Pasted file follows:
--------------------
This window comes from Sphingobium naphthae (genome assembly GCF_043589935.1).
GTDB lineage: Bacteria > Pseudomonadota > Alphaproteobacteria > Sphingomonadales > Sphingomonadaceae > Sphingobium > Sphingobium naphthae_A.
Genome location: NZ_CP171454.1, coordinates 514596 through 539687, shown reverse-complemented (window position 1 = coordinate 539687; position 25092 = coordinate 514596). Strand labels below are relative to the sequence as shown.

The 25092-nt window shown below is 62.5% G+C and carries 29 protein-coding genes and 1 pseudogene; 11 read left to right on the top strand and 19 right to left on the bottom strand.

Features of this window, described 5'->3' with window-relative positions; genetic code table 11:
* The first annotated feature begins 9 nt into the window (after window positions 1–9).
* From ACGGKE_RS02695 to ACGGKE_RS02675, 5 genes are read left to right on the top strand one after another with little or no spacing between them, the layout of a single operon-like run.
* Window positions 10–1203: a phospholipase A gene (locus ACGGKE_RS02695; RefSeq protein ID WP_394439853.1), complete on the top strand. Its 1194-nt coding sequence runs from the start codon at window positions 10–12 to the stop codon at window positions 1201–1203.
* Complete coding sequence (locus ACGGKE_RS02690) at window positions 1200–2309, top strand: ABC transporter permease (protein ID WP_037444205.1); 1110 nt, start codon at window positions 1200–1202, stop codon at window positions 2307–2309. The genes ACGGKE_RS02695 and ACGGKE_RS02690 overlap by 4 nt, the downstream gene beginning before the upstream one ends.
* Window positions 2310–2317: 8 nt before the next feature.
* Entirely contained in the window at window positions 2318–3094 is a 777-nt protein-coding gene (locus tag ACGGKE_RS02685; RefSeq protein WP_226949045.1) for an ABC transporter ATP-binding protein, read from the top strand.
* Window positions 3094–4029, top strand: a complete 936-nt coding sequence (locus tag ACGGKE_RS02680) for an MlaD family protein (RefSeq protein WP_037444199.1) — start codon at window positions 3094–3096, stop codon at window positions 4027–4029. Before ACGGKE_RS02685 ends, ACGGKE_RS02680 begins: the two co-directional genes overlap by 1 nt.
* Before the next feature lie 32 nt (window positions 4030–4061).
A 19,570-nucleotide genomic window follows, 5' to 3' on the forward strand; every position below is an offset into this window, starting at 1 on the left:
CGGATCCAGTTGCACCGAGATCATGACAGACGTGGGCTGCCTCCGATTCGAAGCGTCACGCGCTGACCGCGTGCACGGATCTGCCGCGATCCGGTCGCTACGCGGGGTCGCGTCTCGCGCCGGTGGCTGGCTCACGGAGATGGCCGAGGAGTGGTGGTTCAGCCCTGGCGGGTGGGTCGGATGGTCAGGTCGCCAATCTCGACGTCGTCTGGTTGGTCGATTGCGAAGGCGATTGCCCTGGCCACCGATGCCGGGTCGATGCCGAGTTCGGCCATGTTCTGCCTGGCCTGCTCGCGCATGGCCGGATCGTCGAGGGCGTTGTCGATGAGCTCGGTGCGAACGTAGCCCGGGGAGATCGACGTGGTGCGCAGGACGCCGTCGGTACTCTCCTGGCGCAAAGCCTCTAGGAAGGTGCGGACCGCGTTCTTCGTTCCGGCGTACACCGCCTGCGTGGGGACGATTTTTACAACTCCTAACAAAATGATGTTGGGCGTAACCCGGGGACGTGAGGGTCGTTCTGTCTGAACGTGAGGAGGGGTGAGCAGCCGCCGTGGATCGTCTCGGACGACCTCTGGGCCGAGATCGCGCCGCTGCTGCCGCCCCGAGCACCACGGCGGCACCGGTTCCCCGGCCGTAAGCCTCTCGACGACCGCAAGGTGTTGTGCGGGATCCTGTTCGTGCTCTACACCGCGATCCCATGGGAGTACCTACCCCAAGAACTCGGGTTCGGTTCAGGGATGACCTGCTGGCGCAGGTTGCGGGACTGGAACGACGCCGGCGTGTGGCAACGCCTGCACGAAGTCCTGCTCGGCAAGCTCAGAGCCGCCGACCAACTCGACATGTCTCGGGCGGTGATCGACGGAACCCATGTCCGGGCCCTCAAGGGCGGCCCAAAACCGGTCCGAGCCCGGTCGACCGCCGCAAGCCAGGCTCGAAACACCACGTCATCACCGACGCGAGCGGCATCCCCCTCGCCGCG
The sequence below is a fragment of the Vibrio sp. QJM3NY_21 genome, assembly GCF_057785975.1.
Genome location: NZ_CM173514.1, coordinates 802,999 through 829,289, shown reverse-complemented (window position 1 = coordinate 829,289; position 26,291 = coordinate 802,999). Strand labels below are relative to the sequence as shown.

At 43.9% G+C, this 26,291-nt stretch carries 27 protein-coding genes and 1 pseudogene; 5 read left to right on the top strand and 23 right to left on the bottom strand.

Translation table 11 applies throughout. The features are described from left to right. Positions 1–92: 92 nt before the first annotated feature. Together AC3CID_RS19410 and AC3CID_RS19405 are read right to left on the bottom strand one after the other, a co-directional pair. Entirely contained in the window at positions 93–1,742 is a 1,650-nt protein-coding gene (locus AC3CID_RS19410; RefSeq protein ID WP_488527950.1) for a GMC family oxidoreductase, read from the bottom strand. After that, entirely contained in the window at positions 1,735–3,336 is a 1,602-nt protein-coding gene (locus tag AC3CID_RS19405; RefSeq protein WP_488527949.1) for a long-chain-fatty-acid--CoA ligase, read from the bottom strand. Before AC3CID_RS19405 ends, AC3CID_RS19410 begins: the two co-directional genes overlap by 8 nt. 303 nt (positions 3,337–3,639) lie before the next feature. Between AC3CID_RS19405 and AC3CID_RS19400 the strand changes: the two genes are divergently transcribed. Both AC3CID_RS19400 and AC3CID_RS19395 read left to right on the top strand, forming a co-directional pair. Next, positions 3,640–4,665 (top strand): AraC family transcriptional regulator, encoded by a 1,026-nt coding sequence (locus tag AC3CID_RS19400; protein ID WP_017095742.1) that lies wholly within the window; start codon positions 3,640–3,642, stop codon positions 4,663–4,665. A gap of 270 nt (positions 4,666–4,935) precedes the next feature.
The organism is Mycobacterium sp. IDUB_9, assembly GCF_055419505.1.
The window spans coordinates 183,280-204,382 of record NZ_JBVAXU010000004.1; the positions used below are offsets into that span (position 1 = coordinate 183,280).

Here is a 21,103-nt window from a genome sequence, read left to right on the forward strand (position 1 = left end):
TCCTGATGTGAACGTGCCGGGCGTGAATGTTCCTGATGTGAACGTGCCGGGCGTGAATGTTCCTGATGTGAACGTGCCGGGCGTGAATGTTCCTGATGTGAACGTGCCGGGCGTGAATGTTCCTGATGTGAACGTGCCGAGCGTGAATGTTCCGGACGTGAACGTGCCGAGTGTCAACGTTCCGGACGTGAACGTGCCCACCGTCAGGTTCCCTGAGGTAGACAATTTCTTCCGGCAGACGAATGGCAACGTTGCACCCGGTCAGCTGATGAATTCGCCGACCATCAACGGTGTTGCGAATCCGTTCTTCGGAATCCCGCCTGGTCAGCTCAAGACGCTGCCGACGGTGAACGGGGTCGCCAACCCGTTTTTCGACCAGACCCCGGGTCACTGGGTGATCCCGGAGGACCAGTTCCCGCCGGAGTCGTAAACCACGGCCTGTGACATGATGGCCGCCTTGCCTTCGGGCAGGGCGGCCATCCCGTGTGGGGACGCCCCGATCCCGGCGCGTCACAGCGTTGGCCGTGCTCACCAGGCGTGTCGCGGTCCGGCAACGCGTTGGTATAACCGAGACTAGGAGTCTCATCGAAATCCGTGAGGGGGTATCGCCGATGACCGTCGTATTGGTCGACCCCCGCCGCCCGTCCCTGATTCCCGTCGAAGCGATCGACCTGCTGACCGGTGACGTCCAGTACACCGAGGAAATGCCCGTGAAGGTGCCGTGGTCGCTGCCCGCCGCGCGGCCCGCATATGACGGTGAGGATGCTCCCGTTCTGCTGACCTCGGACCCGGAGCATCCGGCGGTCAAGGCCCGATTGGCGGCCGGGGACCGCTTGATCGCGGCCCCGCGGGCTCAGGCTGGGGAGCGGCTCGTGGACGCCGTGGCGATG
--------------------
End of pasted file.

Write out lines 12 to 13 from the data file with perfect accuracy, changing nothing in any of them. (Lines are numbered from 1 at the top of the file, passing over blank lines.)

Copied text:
* Window positions 3094–4029, top strand: a complete 936-nt coding sequence (locus tag ACGGKE_RS02680) for an MlaD family protein (RefSeq protein WP_037444199.1) — start codon at window positions 3094–3096, stop codon at window positions 4027–4029. Before ACGGKE_RS02685 ends, ACGGKE_RS02680 begins: the two co-directional genes overlap by 1 nt.
* Before the next feature lie 32 nt (window positions 4030–4061).